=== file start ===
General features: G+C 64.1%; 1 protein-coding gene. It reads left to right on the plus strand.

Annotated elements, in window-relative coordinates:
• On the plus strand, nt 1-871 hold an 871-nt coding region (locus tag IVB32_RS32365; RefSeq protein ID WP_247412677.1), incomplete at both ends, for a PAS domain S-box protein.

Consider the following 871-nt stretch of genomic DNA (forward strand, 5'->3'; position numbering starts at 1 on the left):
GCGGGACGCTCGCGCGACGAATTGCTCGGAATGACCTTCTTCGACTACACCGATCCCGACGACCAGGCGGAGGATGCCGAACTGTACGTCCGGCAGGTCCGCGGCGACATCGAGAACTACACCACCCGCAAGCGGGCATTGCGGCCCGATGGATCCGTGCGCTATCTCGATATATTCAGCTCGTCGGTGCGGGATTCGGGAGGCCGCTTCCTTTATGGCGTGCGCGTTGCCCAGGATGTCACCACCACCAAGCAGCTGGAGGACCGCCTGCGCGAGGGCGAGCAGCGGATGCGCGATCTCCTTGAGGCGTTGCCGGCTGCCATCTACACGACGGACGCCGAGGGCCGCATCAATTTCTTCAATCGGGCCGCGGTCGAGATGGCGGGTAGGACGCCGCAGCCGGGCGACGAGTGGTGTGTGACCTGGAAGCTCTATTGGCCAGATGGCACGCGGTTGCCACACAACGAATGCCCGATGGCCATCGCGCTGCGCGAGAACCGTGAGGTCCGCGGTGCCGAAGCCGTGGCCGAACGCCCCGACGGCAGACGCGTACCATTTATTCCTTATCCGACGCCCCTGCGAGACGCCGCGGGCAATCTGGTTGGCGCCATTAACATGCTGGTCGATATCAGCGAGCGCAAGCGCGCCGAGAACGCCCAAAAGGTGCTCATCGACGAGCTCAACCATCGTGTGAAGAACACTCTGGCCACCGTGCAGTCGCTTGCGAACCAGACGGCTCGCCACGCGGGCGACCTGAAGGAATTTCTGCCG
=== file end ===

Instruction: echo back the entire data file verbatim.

General features: G+C 64.1%; 1 protein-coding gene. It reads left to right on the plus strand.

Annotated elements, in window-relative coordinates:
• On the plus strand, nt 1-871 hold an 871-nt coding region (locus tag IVB32_RS32365; RefSeq protein ID WP_247412677.1), incomplete at both ends, for a PAS domain S-box protein.

Consider the following 871-nt stretch of genomic DNA (forward strand, 5'->3'; position numbering starts at 1 on the left):
GCGGGACGCTCGCGCGACGAATTGCTCGGAATGACCTTCTTCGACTACACCGATCCCGACGACCAGGCGGAGGATGCCGAACTGTACGTCCGGCAGGTCCGCGGCGACATCGAGAACTACACCACCCGCAAGCGGGCATTGCGGCCCGATGGATCCGTGCGCTATCTCGATATATTCAGCTCGTCGGTGCGGGATTCGGGAGGCCGCTTCCTTTATGGCGTGCGCGTTGCCCAGGATGTCACCACCACCAAGCAGCTGGAGGACCGCCTGCGCGAGGGCGAGCAGCGGATGCGCGATCTCCTTGAGGCGTTGCCGGCTGCCATCTACACGACGGACGCCGAGGGCCGCATCAATTTCTTCAATCGGGCCGCGGTCGAGATGGCGGGTAGGACGCCGCAGCCGGGCGACGAGTGGTGTGTGACCTGGAAGCTCTATTGGCCAGATGGCACGCGGTTGCCACACAACGAATGCCCGATGGCCATCGCGCTGCGCGAGAACCGTGAGGTCCGCGGTGCCGAAGCCGTGGCCGAACGCCCCGACGGCAGACGCGTACCATTTATTCCTTATCCGACGCCCCTGCGAGACGCCGCGGGCAATCTGGTTGGCGCCATTAACATGCTGGTCGATATCAGCGAGCGCAAGCGCGCCGAGAACGCCCAAAAGGTGCTCATCGACGAGCTCAACCATCGTGTGAAGAACACTCTGGCCACCGTGCAGTCGCTTGCGAACCAGACGGCTCGCCACGCGGGCGACCTGAAGGAATTTCTGCCG